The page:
As awareness of PFAS and its effects expands, so do lawsuits and legislative actions intended to address PFAS contamination and exposure.


  • November 2023: The city of Wausau, Wisconsin files a complaint against 15 PFAS manufacturers and 61 insurers, alleging the city’s water supply has been contaminated by PFAS from the manufacturers.9 The lawsuit follows filings by other Wisconsin localities, including Eau Claire, Campbell, and Rhinelander, according to Wisconsin Public Radio.10
  • August 2023: Manufacturer DuPont agrees to pay $1.185 billion. The settlements affected the trajectory of the PFAS MDL filed in South Carolina.11
  • June 2023: PFAS manufacturer 3M agrees to pay at least $10.3 billion to settle PFAS water contamination lawsuits.12
  • December 2018: Multidistrict litigation commenced in the District of South Carolina on a transfer order from the Judicial Panel on Multidistrict Litigation. The cases generally alleged that AFFFs containing PFAS chemicals contaminated groundwater on or near various military bases, airports, and industrial sites, causing injuries to plaintiffs. The cases were consolidated as MDL 2873.13


Legislative steps related to PFAS include:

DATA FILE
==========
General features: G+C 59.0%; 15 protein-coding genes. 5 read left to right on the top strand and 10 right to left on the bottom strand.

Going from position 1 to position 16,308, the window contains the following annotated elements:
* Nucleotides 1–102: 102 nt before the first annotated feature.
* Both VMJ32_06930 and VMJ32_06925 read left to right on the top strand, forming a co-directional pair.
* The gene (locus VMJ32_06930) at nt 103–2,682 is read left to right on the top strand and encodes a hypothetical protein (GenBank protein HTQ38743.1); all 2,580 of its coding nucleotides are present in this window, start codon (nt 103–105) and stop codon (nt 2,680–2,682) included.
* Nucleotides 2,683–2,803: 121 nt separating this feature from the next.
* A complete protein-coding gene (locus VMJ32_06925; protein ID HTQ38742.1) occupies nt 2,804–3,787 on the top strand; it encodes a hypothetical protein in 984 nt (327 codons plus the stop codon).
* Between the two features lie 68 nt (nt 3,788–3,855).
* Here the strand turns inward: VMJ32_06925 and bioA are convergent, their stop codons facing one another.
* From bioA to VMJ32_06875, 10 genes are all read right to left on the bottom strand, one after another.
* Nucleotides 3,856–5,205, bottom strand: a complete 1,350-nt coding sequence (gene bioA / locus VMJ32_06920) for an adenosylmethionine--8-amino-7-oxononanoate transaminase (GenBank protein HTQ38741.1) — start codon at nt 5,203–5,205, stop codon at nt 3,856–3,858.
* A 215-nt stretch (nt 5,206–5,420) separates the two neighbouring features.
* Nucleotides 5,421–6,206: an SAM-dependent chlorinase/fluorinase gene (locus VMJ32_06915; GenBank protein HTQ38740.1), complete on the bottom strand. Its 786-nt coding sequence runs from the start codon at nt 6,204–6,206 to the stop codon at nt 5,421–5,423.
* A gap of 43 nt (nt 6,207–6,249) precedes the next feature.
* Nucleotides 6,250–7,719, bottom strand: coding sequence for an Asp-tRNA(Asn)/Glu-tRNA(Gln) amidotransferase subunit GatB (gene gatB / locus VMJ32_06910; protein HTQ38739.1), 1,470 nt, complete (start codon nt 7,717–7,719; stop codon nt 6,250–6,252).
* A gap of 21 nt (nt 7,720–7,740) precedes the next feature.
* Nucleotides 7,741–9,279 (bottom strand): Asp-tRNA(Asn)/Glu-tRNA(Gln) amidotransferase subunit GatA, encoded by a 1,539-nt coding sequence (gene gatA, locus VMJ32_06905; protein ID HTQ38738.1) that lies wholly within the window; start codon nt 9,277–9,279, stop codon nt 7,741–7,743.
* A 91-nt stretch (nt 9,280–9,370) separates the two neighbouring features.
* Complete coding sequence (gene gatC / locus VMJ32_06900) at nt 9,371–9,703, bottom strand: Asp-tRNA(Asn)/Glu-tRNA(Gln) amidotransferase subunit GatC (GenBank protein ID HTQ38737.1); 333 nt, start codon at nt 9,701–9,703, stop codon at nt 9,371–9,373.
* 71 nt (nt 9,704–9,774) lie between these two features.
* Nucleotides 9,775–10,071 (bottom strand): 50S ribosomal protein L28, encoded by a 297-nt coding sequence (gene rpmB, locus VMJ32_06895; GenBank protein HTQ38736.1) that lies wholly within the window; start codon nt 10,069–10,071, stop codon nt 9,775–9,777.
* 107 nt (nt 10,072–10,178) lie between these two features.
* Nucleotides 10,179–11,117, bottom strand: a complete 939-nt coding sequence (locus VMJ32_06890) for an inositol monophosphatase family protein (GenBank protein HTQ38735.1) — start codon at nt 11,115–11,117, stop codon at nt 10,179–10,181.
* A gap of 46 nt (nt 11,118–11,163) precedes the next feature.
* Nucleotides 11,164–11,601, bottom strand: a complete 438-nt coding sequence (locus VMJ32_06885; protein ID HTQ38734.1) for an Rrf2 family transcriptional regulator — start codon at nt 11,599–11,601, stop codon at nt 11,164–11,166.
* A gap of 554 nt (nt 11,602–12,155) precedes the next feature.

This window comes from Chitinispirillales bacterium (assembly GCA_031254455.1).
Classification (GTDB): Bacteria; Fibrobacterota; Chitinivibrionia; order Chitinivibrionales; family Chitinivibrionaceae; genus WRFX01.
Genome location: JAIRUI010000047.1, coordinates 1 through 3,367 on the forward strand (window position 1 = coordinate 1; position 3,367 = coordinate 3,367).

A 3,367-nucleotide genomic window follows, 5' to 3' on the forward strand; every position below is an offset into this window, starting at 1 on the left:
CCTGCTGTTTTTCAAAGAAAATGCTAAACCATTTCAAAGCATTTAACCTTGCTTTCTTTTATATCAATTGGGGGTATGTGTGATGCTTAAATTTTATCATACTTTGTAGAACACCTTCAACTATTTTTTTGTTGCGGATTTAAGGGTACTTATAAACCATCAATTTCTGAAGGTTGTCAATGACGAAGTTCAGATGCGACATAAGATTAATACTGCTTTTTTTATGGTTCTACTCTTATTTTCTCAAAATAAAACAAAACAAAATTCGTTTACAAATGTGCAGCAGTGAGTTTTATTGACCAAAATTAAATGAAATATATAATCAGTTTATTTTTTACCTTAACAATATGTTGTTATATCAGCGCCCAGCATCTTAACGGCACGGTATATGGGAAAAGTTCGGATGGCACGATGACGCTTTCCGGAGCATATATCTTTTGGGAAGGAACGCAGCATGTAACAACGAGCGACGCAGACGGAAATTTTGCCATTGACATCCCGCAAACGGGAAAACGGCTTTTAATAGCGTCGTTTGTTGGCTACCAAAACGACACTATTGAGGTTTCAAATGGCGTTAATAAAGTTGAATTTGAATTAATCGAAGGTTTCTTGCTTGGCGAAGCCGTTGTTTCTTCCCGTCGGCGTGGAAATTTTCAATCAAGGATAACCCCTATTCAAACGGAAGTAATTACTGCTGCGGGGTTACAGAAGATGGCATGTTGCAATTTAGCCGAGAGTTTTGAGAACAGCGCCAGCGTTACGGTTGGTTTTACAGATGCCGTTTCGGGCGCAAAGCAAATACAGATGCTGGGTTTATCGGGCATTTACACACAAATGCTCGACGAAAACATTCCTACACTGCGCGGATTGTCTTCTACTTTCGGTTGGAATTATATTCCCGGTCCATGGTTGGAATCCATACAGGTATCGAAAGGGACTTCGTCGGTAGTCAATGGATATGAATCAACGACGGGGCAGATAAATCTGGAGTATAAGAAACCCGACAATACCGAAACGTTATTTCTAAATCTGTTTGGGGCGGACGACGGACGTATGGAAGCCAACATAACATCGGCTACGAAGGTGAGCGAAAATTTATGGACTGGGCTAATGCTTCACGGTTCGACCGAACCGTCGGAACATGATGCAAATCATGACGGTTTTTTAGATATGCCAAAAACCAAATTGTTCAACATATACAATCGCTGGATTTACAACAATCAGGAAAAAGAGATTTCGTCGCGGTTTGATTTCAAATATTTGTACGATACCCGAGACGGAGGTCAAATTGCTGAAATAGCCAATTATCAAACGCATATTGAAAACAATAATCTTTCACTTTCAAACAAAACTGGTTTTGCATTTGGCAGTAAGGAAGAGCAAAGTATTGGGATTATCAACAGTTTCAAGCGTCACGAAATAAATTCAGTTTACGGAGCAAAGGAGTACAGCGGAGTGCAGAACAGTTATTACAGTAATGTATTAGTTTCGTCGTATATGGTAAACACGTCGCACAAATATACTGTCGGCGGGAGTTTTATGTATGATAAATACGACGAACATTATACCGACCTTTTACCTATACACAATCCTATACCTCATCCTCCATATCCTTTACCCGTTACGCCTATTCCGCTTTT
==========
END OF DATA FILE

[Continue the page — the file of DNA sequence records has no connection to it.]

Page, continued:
• November 2023: The EPA announces changes to TRI reporting requirements for PFAS chemicals and to supplier notifications for chemicals of special concern. 14
  • October 2023: The EPA proposes adding PFAS chemicals to the list of substances that qualify an area for Superfund designation under CERCLA. 15
  • February 2020: The EPA announces a proposed decision to regulate levels of PFOA and PFOS in drinking water.16

Works Cited


National Institute of Environmental Health Sciences. Perfluoroakyl and polyfluoroalkyl substances (PFAS).


Pelch, K. E., Reade, A., Wolffe, T. A. M., & Kwiatkowski, C. F. (2019). PFAS health effects database: Protocol for a systematic evidence map. In Environment International.


Nicole, W. (2013). PFOA and cancer in a highly exposed community: New findings from the C8 science panel. In Environmental Health Perspectives.